In ‘good old days’ it was up to the employer to find employees. He would put an ad in the papers for the kind of person and skills he needed for the job.
It is not the case in the new age.
Now it is up to the employees to make himself findable whether it is through LinkedIn or a blog or network of connections.
It is more true if you are an artist or a creative person. You need to build a name for yourself so that you could be “found” for an assignment or a gig.
A writer needs to have a portfolio of her work already out there if she wants to publish her new book. A singer needs to have recorded (armature or semi-professional) and shared his songs on YouTube. A painter, a photographer, an illustrator, all need to exhibit their work online in order to get assignments.
All creative people need to build ‘sharing.’ into their routine while they are focusing on getting good at whatever they do.
Rather than working in silence and hoarding their work, the new age creatives need to open up about their learning processes and consistently share what they’re working on.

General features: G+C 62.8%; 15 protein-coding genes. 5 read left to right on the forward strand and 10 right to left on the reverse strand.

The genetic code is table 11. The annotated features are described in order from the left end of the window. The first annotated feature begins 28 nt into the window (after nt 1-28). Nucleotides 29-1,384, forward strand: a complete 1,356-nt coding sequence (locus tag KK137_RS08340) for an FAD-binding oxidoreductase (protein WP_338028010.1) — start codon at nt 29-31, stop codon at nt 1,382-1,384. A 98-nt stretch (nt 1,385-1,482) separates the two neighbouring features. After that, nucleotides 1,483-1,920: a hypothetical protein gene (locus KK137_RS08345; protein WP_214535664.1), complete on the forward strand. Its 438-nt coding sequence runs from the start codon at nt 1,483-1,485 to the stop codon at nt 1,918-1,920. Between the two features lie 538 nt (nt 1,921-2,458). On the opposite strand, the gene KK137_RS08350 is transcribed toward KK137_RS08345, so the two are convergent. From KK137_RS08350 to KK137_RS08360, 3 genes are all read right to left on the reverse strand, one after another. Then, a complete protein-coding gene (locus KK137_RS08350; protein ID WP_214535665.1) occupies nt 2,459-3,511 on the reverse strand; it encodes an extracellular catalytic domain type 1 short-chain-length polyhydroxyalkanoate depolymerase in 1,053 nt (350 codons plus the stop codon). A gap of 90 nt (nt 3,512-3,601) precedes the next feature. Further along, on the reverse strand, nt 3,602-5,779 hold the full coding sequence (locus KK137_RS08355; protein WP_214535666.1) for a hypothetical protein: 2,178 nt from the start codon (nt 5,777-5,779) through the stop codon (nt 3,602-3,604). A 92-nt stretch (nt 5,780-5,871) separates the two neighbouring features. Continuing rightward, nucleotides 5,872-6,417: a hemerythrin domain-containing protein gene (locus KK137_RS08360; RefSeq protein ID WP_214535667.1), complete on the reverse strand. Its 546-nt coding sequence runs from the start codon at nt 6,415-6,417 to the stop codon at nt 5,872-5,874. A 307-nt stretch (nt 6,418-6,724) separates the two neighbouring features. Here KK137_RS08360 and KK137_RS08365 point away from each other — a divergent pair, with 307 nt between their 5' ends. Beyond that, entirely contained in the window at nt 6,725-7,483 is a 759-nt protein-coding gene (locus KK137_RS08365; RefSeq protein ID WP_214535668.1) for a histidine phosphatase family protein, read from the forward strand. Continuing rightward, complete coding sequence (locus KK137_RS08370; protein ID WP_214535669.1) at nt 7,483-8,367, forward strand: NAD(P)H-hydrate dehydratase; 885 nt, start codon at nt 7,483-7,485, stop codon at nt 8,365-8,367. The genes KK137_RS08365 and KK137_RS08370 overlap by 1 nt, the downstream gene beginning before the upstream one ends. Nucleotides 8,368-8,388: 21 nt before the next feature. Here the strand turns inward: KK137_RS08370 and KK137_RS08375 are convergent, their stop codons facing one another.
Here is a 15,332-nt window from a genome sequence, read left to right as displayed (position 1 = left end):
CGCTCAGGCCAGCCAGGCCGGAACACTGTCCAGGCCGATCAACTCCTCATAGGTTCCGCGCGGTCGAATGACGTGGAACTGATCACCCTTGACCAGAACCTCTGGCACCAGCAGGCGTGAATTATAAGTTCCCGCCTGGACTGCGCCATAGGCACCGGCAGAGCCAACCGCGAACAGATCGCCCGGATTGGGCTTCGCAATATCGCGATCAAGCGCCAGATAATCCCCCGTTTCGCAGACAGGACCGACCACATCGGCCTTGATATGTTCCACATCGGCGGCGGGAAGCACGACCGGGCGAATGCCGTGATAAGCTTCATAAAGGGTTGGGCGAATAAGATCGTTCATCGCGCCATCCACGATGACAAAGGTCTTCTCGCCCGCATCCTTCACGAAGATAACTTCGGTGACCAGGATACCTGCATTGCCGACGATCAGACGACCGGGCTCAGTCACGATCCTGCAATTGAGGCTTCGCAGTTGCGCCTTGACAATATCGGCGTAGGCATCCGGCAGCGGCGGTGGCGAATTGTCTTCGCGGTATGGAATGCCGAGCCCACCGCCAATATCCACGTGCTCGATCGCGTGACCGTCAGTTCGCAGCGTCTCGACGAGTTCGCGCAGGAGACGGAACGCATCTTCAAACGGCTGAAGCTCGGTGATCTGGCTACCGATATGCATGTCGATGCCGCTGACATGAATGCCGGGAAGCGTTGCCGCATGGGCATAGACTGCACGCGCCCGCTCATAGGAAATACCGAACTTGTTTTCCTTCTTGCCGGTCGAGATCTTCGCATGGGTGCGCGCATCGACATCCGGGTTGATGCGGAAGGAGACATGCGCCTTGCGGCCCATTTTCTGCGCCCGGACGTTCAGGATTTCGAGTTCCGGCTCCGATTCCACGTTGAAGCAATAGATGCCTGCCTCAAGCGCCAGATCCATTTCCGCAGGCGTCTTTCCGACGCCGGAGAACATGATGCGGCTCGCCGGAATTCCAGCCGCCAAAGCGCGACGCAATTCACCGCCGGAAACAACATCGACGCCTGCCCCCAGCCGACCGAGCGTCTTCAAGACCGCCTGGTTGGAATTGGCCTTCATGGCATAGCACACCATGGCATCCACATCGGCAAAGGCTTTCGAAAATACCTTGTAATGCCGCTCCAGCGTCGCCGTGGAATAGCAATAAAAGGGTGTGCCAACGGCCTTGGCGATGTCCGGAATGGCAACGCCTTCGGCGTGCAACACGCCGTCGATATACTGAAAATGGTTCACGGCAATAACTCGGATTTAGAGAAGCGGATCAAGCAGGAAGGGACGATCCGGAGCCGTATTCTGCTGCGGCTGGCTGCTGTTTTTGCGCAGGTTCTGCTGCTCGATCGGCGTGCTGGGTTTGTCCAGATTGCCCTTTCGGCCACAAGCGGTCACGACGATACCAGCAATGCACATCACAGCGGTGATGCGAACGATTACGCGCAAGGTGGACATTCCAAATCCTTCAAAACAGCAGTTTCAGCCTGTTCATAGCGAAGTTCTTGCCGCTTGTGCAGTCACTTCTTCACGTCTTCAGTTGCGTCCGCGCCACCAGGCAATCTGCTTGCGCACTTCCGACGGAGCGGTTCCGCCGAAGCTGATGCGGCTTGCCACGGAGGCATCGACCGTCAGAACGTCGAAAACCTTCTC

By generously sharing their ideas and their knowledge, they will often gain an audience.
Imagine if your boss didn’t have to read your resume because she is already reading your blog.
Imagine being a student and getting our first gig based on a school project you posted online.
Imagine losing your job but having a social network of people familiar with your work ready to help you find a new one.
Imagine turning a side project or a hobby into your profession because you had a following that could support you.
Or imagine something simpler and just as satisfying: spending the majority of your time, energy and attention practicing a craft, learning a trade, or running a business, while also allowing for the possibility that your work might attract a group of people who share your interests.
All you have to do is show your work.
P.S. This post is inspired by Austin Kleon’s book “Show Your Work.”